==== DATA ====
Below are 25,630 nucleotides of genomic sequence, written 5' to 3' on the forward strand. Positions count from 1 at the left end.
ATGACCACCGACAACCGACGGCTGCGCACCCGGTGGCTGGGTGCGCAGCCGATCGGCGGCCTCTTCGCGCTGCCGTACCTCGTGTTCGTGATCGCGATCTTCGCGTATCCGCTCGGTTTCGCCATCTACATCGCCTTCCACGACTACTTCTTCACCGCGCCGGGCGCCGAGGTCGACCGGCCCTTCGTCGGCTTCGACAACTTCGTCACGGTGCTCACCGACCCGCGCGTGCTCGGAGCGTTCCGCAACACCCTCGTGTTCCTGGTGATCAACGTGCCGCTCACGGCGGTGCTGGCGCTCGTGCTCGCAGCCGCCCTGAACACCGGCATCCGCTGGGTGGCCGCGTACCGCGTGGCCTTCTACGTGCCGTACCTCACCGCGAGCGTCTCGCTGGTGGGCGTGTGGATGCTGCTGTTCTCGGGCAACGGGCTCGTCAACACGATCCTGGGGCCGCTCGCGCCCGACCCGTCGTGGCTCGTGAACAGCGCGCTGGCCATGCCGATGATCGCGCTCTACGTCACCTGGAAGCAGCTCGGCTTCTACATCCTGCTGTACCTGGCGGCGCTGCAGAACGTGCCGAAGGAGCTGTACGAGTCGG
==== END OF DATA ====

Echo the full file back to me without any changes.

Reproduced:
Below are 25,630 nucleotides of genomic sequence, written 5' to 3' on the forward strand. Positions count from 1 at the left end.
ATGACCACCGACAACCGACGGCTGCGCACCCGGTGGCTGGGTGCGCAGCCGATCGGCGGCCTCTTCGCGCTGCCGTACCTCGTGTTCGTGATCGCGATCTTCGCGTATCCGCTCGGTTTCGCCATCTACATCGCCTTCCACGACTACTTCTTCACCGCGCCGGGCGCCGAGGTCGACCGGCCCTTCGTCGGCTTCGACAACTTCGTCACGGTGCTCACCGACCCGCGCGTGCTCGGAGCGTTCCGCAACACCCTCGTGTTCCTGGTGATCAACGTGCCGCTCACGGCGGTGCTGGCGCTCGTGCTCGCAGCCGCCCTGAACACCGGCATCCGCTGGGTGGCCGCGTACCGCGTGGCCTTCTACGTGCCGTACCTCACCGCGAGCGTCTCGCTGGTGGGCGTGTGGATGCTGCTGTTCTCGGGCAACGGGCTCGTCAACACGATCCTGGGGCCGCTCGCGCCCGACCCGTCGTGGCTCGTGAACAGCGCGCTGGCCATGCCGATGATCGCGCTCTACGTCACCTGGAAGCAGCTCGGCTTCTACATCCTGCTGTACCTGGCGGCGCTGCAGAACGTGCCGAAGGAGCTGTACGAGTCGG